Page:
Category Archives: Book Reviews

Trouble Makes a Comeback by Stephanie Tromly

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Trouble Makes a Comeback by Stephanie Tromly

Trouble Makes a Comeback
By Stephanie Tromly

Finally, the wait is over! “Trouble Makes a Comeback” is the next installment of the adventures of Zoe and Digby, which began with the firs book, “Trouble is a Friend of Mine”.

Just like the first book, this one has all of the snarky dialogue and adventure as the first, with the added drama of teenage romance. And just like the first book, I found the second book charming, fun, and an enjoyable quick read.

In this installment of the story – and yes, there will be a third – we finally start to get some answers surrounding the mystery of what happened to Digby’s little sister.  But we don’t get all of the answers, which is fine by me, because getting there is half the fun!

We pick up the story with Zoe leading a fairly normal life now that Digby is gone.  She’s dating the high school jock, and getting ready for the ever looming, but all important college entrance exams.  Life is pretty near normal – and then the other shoe drops.  Digby is back in town.

There are drug dealers and a “borrowed” police car; mean girls/not so mean girls; a cryptic message that Digby is certain was left by his sister Sally; and Digby’s mother herself.  Is she really just a mother grieving for the disappearance of her daughter; or does she know more than she’s letting on?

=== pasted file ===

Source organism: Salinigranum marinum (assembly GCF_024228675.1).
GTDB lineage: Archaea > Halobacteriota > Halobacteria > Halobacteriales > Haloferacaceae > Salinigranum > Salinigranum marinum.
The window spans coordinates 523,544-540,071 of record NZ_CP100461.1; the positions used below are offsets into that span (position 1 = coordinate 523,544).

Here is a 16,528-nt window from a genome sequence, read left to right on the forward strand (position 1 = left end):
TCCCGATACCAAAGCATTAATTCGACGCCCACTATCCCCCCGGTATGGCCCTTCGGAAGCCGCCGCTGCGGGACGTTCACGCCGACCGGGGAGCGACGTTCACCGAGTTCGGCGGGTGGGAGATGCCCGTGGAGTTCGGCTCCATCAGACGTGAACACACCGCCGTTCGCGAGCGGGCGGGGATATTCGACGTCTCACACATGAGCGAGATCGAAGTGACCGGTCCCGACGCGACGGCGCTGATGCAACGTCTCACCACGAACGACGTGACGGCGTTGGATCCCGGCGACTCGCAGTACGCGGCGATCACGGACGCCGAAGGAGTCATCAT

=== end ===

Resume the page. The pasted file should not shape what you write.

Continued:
As all of this comes crashing down on Zoe and Digby, Zoe needs to make a decision.  What was that kiss all about right before Digby disappeared?  Should she follow her heart, or stick with the new boyfriend?  Her mind is a whirlwind of choices and decisions as they get closer and closer to the truth.

I really enjoyed this sequel, but I read it a while ago so I’m not going to trust my memory to go into more detail. What I do know is that I’m excited for the next book, and can’t wait to see how this all plays out.

The Muse by Jessie Burton

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The Muse by Jessie Burton

The Muse
By Jessie Burton
Published by Peebo & Pilgrim Ltd., an imprint of Harper Collins

Anyone that knows me knows that I love books that jump back and forth through time.  Whether telling the story of one person, or multiple individuals, I’m always fascinating by an author’s ability to keep moving through different timelines, keeping everything separate, but then joining it all together in the end.  It’s a great way to tell this story.